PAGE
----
Historical Collections of the State of New York: Containing a General Collection of the Most Interesting Facts, Traditions, Biographical Sketches, Anecdotes, &c. Relating to Its History and Antiquities, with Geographical Descriptions of Every Township in the State. Illustrated by 230 Engravings
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Albany American appearance arms army arrived attack bank boats body British building built called canal carried centrally distant centre church command commenced contains continued covered creek death distant Dutch dwellings early east enemy English erected Erie extended fall feet fire five force formed Fort four French front ground half hands head Hill Hudson hundred immediately Indians inhabitants Island John killed Lake land length miles mills Mohawk morning mountain night officers organized originally party passed persons possession post-offices Presbyterian present principal prisoners received remains returned river road seen sent settled settlement side situated small village soon spring standing stone taken took town trees troops United valley whole woods wounded York
Page 594 - ... of Sleepy Hollow, the headless horseman, who had been heard several times of late patrolling the country, and, it was said, tethered his horse nightly among the graves in the churchyard. The sequestered situation of this church seems always to have made it a favorite haunt of troubled spirits.
Page 341 - When, said he, I was building my first steam-boat at New York, the project was viewed by the public either with indifference or with contempt, as a visionary scheme. My friends, indeed, were civil, but they were shy. They listened with patience to my explanations, but with a settled cast of incredulity on their countenances. I felt the full force of the lamentation of the poet, • " Truths would you teach, to save a sinking land, All shun, none aid you, and few understand.
Page 293 - Bible, and wore pockets — ay, and that too of a goodly size, fashioned with patchwork into many curious devices, and ostentatiously worn on the outside. These, in fact, were convenient receptacles, where all good housewives carefully stored away such things as they wished to have at hand ; by which means they often came to be incredibly crammed...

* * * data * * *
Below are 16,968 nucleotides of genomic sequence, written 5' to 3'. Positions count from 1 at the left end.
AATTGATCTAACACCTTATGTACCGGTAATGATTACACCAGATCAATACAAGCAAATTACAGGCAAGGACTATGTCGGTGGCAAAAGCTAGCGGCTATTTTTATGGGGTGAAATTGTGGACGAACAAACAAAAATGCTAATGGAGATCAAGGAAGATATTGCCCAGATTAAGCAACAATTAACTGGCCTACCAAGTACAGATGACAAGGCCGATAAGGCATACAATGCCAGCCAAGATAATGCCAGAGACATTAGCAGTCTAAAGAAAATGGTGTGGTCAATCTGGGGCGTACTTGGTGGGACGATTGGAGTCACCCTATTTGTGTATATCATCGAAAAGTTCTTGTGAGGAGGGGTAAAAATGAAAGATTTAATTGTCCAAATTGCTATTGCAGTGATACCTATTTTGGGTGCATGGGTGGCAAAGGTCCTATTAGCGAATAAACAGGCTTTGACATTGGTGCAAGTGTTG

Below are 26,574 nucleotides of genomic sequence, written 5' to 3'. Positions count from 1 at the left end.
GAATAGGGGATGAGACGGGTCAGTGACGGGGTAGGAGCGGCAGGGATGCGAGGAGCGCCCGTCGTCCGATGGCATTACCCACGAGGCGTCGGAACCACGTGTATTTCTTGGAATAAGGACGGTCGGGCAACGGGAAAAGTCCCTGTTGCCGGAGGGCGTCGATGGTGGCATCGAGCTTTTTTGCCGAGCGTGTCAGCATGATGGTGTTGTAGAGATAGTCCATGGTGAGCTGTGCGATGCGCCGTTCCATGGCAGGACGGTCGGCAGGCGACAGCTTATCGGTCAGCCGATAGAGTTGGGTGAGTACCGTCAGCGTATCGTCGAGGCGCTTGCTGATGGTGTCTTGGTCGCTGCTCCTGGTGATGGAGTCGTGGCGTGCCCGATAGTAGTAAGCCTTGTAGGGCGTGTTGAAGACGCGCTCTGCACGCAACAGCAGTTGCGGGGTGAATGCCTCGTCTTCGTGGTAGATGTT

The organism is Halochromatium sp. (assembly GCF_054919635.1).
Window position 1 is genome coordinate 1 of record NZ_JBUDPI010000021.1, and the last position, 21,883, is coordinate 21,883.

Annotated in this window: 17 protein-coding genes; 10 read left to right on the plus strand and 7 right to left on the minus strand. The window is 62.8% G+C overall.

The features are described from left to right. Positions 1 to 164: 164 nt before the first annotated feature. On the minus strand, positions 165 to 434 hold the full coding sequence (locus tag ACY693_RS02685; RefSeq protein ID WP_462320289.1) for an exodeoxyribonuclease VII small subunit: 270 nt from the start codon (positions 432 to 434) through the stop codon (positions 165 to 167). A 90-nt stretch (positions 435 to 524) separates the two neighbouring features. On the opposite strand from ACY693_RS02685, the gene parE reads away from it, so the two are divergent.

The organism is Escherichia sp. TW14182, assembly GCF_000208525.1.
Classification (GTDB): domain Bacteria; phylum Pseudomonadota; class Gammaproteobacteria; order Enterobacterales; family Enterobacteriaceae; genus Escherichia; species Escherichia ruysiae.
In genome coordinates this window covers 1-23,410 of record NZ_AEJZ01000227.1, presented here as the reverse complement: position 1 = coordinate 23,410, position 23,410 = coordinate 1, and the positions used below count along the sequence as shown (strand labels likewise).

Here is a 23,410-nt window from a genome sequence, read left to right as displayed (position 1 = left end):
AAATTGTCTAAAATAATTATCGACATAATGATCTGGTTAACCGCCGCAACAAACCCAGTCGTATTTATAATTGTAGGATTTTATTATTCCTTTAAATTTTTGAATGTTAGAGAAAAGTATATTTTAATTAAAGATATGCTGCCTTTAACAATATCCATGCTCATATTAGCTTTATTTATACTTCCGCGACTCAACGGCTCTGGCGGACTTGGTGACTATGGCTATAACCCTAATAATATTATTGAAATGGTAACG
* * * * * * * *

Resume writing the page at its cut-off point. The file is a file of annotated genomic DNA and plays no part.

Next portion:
Page 341 - The language was uniformly that of scorn, or sneer, or ridicule. The loud laugh often rose at my expense ; the dry jest ; the wise calculation of losses and expenditures ; the dull, but endless, repetition of the Fulton Folly.
Page 292 - Haman swung conspicuously on his gibbet; and Jonah appeared most manfully bouncing out of the whale, like Harlequin through a barrel of fire. The parties broke up without noise and without confusion. They were carried home by their own carriages, that is to say, by the vehicles nature had provided them, excepting such of the wealthy as could afford to keep a waggon.
Page 591 - In the days of Shamgar the son of Anath, in the days of Jael, the highways were unoccupied, and the travellers walked through byways. 7 The inhabitants of the villages ceased, they ceased in Israel, until that I Deborah arose, that I arose a mother in Israel.
Page 291 - The fireplaces were of a truly patriarchal magnitude, where the whole family, old and young, master and servant, black and white, nay, even the very cat and dog enjoyed a community of privilege, and had each a prescriptive right to a corner.
Page 293 - The gentlemen gallantly attended their fair ones to their respective abodes, and took leave of them with a hearty smack at the door: which, as it was an established piece of etiquette, done in perfect simplicity and honesty of heart, occasioned no scandal at that time, nor should it at the present — if our great grandfathers approved of the custom, it would argue a great want of reverence in their descendants to say a word against it.
Page 497 - The fortune of war, General Gates, has made me your prisoner," to which the conqueror, returning a courtly salute, promptly replied, "I shall always be ready to bear testimony, that it has not been through any fault of your excellency.
Page 573 - Still they strove to kindle it, at last the blaze ran fiercely round the circle. Major Putnam soon began to feel the scorching heat. His hands were so tied that he could move his body. He often shifted sides as the fire approached. This sight, at the very idea of which, all but savages must shudder, afforded the highest diversion to his inhuman tormentors, who demonstrated the delirium of their joy by correspondent yells, dances and gesticulations.